[ilds] Durrell as poet

Bruce Redwine bredwine1968 at earthlink.net
Thu Jan 7 12:40:28 PST 2016


Some years ago, we had on the List a debate on “Loeb’s Horace.”  My view (if I haven’t changed my mind) was/is not that of Michael Haag’s and Peter Porter’s (both favorable on the poem).  The journal Arion has my article on the Durrell Celebration in Alex in 2007:  “The Melting Mirage of Lawrence Durrell’s White City.”  You can access it on the Arion website; search under my name.  In brief, I think Durrell was engaged in Bloom’s “anxiety of influence,” that is, he was doing battle with Horace and making dubious charges against a very great poet.

Bruce


http://www.bu.edu/arion/






> On Jan 7, 2016, at 12:16 PM, Kennedy Gammage <gammage.kennedy at gmail.com> wrote:
> 
> Just re-read “On First Looking into Loeb’s Horace” in my used copy of the Grove Press Selected Poems, ironically with the same pencilled underlinings by a prior owner that the poet addresses in the first line: ‘I found your Horace with the writing in it;’. That’s a great poem. Enjoyed Roger Bowen’s gloss online, which I believe comes from his _Many Histories Deep: The Personal Landscape Poets in Egypt, 1940-45_. I would welcome anyone else’s comments on this poem, which clearly deals with death. Note the power of the occasional rhyme.
> 
> Cheers - Ken 
> 
> 
> On Thu, Jan 7, 2016 at 11:50 AM, Bruce Redwine <bredwine1968 at earthlink.net <mailto:bredwine1968 at earthlink.net>> wrote:
> I don't think Durrell was being disingenuous.  He would prefer, I think, being known as a poet.  Poetry, after all, is by far the older and higher calling.  Plagiarism might be a test of this.  I don't detect plagiarism in his poetry.  He may revise, rework, and exceed his predecessors.  But I don't see him engaged in wholesale theft, as occasioned in his prose.  I think he considered poetry too sacred.  Harold Bloom talks about this in his "Anxiety of Influence," although he would surely not consider Durrell a "strong poet."  You're right--Durrell's poetry deserves "deep study."  I find it very mysterious.
> 
> Bruce
> 
> Sent from my iPhone
> 
> On Jan 7, 2016, at 11:30 AM, Denise Tart & David Green <dtart at bigpond.net.au <mailto:dtart at bigpond.net.au>> wrote:
> 
>> Which begs the question, was Durrell being disingenuous when he claimed it was as a poet that he wished to be remembered. There is wonderful prose poetry in many of his books, the opening page of Justine for one, but it not as a poet that he is remembered. If he is remembered at all it is as the author of the Alexandria Quartet. Durrell read he great poets, even knew some of them, including Dylan Thomas. But poetry, despite the sense of personal satisfaction it gives, doesn't pay much. Larry said more than once that he wrote for loot. However, his poetry is worthy of deeper study.
>> 
>> David Whitewine.
>> 
>> Sent from my iPad
>> 
>> On 8 Jan 2016, at 6:06 AM, Bruce Redwine <bredwine1968 at gmail.com <mailto:bredwine1968 at gmail.com>> wrote:
>> 
>>> No, not like “Good Lord Nelson,” more like some of the poems in The Ikons (1967) and Vega (1973).  Durrell was quite versatile.  He could be funny or oracular.  It’s useful to start with Peter Porter’s collection of Durrell’s Selected Poems (Faber, 2006).  Porter considers “Loeb’s Horace” a “great achievement” and concludes by calling Durrell “one of the best [poets] of the past hundred years.”  High praise from a fellow poet.  Unfortunately few share this view.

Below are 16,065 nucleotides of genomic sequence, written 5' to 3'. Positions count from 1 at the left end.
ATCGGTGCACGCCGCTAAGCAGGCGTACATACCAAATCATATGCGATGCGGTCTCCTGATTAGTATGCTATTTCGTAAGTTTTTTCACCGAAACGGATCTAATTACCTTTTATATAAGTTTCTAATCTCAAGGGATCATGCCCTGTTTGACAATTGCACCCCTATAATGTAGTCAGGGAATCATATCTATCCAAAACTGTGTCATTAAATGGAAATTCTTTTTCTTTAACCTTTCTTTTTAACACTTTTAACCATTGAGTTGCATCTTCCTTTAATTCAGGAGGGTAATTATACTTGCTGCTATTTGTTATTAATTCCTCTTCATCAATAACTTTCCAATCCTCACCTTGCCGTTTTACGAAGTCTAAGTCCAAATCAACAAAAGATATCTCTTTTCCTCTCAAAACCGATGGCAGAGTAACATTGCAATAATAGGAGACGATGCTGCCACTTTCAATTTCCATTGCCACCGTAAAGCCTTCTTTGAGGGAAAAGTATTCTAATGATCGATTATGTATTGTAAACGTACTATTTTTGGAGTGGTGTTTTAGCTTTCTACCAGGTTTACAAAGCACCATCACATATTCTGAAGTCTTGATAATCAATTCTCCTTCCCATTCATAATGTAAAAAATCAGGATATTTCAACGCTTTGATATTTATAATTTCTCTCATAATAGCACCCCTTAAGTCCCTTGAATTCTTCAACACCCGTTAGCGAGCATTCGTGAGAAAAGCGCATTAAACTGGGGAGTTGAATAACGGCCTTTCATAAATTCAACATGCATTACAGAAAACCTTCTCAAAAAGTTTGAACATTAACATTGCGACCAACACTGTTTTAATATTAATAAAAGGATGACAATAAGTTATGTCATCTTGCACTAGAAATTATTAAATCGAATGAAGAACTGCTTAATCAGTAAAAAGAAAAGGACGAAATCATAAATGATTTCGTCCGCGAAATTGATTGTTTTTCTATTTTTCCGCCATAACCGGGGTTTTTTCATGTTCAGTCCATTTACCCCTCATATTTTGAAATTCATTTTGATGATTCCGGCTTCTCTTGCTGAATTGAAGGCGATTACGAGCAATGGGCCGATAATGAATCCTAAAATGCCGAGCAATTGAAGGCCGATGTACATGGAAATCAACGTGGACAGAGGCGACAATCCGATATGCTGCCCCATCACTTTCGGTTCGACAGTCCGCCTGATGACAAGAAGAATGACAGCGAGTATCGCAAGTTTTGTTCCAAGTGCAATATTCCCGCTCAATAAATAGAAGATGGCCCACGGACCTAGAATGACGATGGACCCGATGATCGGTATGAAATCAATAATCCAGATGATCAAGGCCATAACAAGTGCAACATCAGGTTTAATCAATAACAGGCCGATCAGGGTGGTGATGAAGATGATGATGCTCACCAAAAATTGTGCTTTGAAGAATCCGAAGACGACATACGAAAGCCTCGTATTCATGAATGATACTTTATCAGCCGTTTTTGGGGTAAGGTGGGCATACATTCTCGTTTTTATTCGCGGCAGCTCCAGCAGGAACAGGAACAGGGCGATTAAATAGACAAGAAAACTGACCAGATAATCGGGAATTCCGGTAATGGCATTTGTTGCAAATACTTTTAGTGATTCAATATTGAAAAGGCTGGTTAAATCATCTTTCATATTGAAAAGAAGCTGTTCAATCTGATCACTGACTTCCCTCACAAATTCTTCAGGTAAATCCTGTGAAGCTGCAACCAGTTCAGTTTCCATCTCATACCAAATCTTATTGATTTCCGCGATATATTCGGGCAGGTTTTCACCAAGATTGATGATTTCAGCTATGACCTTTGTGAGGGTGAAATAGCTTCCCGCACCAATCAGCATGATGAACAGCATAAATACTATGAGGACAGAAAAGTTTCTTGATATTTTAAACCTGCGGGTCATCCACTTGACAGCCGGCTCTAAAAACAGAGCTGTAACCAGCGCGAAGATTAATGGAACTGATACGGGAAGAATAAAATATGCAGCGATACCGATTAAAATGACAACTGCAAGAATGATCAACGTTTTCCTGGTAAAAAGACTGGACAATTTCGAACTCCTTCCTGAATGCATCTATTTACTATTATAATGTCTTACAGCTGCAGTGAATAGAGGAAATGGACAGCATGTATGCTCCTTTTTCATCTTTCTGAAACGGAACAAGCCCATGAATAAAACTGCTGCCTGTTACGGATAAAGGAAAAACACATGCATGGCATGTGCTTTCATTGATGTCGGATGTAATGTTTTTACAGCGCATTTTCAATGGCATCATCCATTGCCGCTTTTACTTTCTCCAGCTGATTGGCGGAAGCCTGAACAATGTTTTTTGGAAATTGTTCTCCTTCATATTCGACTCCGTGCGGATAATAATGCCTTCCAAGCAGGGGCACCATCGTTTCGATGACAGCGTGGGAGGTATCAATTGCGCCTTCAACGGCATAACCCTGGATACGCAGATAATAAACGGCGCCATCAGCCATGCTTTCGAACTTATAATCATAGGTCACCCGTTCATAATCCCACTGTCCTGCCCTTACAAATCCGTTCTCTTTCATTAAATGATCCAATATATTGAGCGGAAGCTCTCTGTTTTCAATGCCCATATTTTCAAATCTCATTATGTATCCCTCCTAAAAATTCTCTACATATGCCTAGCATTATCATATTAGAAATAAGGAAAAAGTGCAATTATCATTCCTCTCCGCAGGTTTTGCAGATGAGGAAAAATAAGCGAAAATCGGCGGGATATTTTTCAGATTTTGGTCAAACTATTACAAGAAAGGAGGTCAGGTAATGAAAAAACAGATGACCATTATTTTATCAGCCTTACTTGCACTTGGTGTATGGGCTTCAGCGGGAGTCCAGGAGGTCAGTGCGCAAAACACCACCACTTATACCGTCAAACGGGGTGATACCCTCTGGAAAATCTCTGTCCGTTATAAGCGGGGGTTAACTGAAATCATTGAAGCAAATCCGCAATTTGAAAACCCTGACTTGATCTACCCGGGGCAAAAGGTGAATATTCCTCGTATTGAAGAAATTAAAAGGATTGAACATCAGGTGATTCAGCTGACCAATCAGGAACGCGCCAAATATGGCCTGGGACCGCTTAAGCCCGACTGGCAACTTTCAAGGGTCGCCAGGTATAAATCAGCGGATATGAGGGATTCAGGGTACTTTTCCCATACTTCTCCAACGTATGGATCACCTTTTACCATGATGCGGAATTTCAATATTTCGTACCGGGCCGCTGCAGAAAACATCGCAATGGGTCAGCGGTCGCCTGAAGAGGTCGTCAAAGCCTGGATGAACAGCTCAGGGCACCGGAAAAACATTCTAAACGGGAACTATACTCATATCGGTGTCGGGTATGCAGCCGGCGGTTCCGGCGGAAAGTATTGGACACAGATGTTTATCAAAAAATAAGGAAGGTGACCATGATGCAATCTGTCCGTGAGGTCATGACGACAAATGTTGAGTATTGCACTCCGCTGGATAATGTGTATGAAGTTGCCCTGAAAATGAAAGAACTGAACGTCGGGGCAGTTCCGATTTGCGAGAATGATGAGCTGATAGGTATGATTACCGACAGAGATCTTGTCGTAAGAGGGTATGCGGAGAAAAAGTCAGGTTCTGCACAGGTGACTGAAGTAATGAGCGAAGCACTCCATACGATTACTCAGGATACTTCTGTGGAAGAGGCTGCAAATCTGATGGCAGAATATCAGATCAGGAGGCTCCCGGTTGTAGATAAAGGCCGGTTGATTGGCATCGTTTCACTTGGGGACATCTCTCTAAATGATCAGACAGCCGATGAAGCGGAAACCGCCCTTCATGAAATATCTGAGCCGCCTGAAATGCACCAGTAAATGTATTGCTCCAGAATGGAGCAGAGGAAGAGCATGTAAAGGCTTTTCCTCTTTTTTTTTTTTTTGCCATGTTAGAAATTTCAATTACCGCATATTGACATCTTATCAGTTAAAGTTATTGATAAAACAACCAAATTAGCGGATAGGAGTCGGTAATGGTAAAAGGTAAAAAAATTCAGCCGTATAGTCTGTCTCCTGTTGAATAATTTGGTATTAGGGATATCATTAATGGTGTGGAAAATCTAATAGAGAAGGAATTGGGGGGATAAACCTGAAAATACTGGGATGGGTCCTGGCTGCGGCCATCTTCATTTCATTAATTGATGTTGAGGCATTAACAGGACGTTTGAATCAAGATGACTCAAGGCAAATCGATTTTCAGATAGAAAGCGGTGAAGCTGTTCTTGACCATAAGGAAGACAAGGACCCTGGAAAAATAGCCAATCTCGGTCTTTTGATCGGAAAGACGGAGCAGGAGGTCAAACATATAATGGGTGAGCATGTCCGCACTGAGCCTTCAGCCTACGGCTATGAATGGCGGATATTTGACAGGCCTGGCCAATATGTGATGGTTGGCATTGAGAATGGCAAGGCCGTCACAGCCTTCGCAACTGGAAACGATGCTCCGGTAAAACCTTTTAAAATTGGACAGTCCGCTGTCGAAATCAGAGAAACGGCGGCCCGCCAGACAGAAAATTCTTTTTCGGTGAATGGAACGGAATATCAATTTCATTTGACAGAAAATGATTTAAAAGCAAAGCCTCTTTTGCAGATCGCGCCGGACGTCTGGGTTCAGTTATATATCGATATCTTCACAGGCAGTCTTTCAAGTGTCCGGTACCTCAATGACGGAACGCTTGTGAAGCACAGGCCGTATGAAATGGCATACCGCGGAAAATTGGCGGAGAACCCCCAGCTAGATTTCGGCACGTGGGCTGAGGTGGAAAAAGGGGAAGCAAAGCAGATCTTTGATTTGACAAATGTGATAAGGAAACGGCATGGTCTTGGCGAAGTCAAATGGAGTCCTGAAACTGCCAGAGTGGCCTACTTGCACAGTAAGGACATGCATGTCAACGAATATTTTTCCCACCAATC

>>> 
>>> Bruce
>>> 
>>> 
>>> 
>>> 
>>> 
>>>> On Jan 6, 2016, at 7:21 PM, James Gifford <james.d.gifford at gmail.com <mailto:james.d.gifford at gmail.com>> wrote:
>>>> 
>>>> Like the "Ballad of the Good Lord Nelson"?  We even had a performance of the musical setting at the Ottawa conference in 2002...
>>>> 
>>>> Best,
>>>> James
>>>> 
>>>> On 2016-01-06 8:11 PM, Bruce Redwine wrote:
>>>>> Agreed.  Not enough is done with Durrell’s poetry.  It’s really much undiscovered territory.  Why?  Because much is so cryptic.
>>>>> 
>>>>> Bruce
>>>>> 
>>>>> 
>>>>> 
>>>>>> On Jan 6, 2016, at 6:22 PM, Denise Tart & David Green <dtart at bigpond.net.au <mailto:dtart at bigpond.net.au>> wrote:
>>>>>> 
>>>>>> William, happen to agree with your last line about Durrell's poetry. Some of his poems are amongst my favs. Look forward to a Margherita with you some day. Sadly, won't be to Crete this year. Have to work this year.
>>>>>> 
>>>>>> David Whitewine
>>>>>> 
>>>>>> Sent from my iPad
>>>>>> 
>>>>>>> On 7 Jan 2016, at 10:02 AM, William Apt <billyapt at gmail.com <mailto:billyapt at gmail.com>> wrote:
>>>>>>> 
>>>>>>> Fellow members:
>>>>>>> 
>>>>>>> I just received the latest issue of the Herald and noticed that the University of Texas's British Studies Dept. will be hosting a Waugh archive discussion on April 8th. I am a long time member of the British Studies Lecture Series and former undergrad student of Prof. William Roger Louis, its Director. If any of you will be in in Austin to attend, please do let me know. I know the best Mexican food and BBQ places in town and how to make a good margarita - a real margarita, the way God likes them!
>>>>>>> 
>>>>>>> All the best, and looking forward to Crete,
>>>>>>> 
>>>>>>> Billy
>>>>>>> 
>>>>>>> PS: Christopher Middleton, author of the Heraldic Universe, and noted by MacNivan as one of the first scholars to understand what LD was trying to achieve artistically, lived here until his death this past November. I tried to get him to attend OMG in London but he just wasn't interested. He felt his interest in LD was from long ago and that he had moved on. He did tell me that LD's poetry was LD's greatest achievement.
>>>>>>> 
>>>>>>> WILLIAM APT
>>>>>>> Attorney at Law
>>>>>>> 812 San Antonio St, Ste 401
>>>>>>> Austin TX 78701
>>>>>>> 512/708-8300 <tel:512%2F708-8300>
>>>>>>> 512/708-8011 <tel:512%2F708-8011> FAX
>>> 
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